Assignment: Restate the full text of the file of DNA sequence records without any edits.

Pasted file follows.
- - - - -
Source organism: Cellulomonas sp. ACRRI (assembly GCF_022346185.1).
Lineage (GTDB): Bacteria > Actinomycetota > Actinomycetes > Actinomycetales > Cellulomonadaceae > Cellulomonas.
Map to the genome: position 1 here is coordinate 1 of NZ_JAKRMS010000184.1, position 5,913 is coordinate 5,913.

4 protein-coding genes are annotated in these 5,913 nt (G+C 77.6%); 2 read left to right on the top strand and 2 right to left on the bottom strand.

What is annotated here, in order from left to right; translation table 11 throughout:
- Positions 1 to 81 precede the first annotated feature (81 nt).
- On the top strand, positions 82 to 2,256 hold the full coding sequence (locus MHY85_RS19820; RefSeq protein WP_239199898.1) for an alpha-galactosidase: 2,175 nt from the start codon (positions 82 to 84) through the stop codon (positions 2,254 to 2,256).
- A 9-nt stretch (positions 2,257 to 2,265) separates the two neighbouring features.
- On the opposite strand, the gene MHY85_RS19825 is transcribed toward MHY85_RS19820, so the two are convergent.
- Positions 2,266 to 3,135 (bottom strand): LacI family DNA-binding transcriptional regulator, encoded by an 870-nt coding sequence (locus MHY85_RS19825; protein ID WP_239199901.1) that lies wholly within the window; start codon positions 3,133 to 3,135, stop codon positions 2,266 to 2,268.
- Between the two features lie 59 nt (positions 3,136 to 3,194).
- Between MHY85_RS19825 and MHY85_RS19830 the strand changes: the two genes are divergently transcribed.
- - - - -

Source organism: Cellulomonas sp. ACRRI (assembly GCF_022346185.1).
Lineage (GTDB): Bacteria > Actinomycetota > Actinomycetes > Actinomycetales > Cellulomonadaceae > Cellulomonas.
Map to the genome: position 1 here is coordinate 1 of NZ_JAKRMS010000184.1, position 5,913 is coordinate 5,913.

4 protein-coding genes are annotated in these 5,913 nt (G+C 77.6%); 2 read left to right on the top strand and 2 right to left on the bottom strand.

What is annotated here, in order from left to right; translation table 11 throughout:
- Positions 1 to 81 precede the first annotated feature (81 nt).
- On the top strand, positions 82 to 2,256 hold the full coding sequence (locus MHY85_RS19820; RefSeq protein WP_239199898.1) for an alpha-galactosidase: 2,175 nt from the start codon (positions 82 to 84) through the stop codon (positions 2,254 to 2,256).
- A 9-nt stretch (positions 2,257 to 2,265) separates the two neighbouring features.
- On the opposite strand, the gene MHY85_RS19825 is transcribed toward MHY85_RS19820, so the two are convergent.
- Positions 2,266 to 3,135 (bottom strand): LacI family DNA-binding transcriptional regulator, encoded by an 870-nt coding sequence (locus MHY85_RS19825; protein ID WP_239199901.1) that lies wholly within the window; start codon positions 3,133 to 3,135, stop codon positions 2,266 to 2,268.
- Between the two features lie 59 nt (positions 3,136 to 3,194).
- Between MHY85_RS19825 and MHY85_RS19830 the strand changes: the two genes are divergently transcribed.